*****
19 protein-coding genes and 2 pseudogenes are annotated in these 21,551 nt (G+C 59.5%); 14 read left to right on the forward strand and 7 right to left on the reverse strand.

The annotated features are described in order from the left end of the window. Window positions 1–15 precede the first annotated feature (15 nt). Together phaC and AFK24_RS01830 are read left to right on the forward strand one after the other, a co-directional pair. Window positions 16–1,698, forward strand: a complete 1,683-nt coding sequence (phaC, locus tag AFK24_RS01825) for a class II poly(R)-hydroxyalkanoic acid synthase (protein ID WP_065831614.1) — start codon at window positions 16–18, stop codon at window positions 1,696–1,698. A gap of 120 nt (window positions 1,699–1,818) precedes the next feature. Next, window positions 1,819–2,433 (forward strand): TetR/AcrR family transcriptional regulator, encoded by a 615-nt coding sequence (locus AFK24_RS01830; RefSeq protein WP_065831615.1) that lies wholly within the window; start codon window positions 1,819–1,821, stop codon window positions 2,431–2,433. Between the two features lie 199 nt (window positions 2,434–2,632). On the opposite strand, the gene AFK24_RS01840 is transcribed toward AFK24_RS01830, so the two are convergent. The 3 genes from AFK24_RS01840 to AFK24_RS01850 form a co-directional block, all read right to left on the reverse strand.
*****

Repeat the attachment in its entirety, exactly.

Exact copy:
19 protein-coding genes and 2 pseudogenes are annotated in these 21,551 nt (G+C 59.5%); 14 read left to right on the forward strand and 7 right to left on the reverse strand.

The annotated features are described in order from the left end of the window. Window positions 1–15 precede the first annotated feature (15 nt). Together phaC and AFK24_RS01830 are read left to right on the forward strand one after the other, a co-directional pair. Window positions 16–1,698, forward strand: a complete 1,683-nt coding sequence (phaC, locus tag AFK24_RS01825) for a class II poly(R)-hydroxyalkanoic acid synthase (protein ID WP_065831614.1) — start codon at window positions 16–18, stop codon at window positions 1,696–1,698. A gap of 120 nt (window positions 1,699–1,818) precedes the next feature. Next, window positions 1,819–2,433 (forward strand): TetR/AcrR family transcriptional regulator, encoded by a 615-nt coding sequence (locus AFK24_RS01830; RefSeq protein WP_065831615.1) that lies wholly within the window; start codon window positions 1,819–1,821, stop codon window positions 2,431–2,433. Between the two features lie 199 nt (window positions 2,434–2,632). On the opposite strand, the gene AFK24_RS01840 is transcribed toward AFK24_RS01830, so the two are convergent. The 3 genes from AFK24_RS01840 to AFK24_RS01850 form a co-directional block, all read right to left on the reverse strand.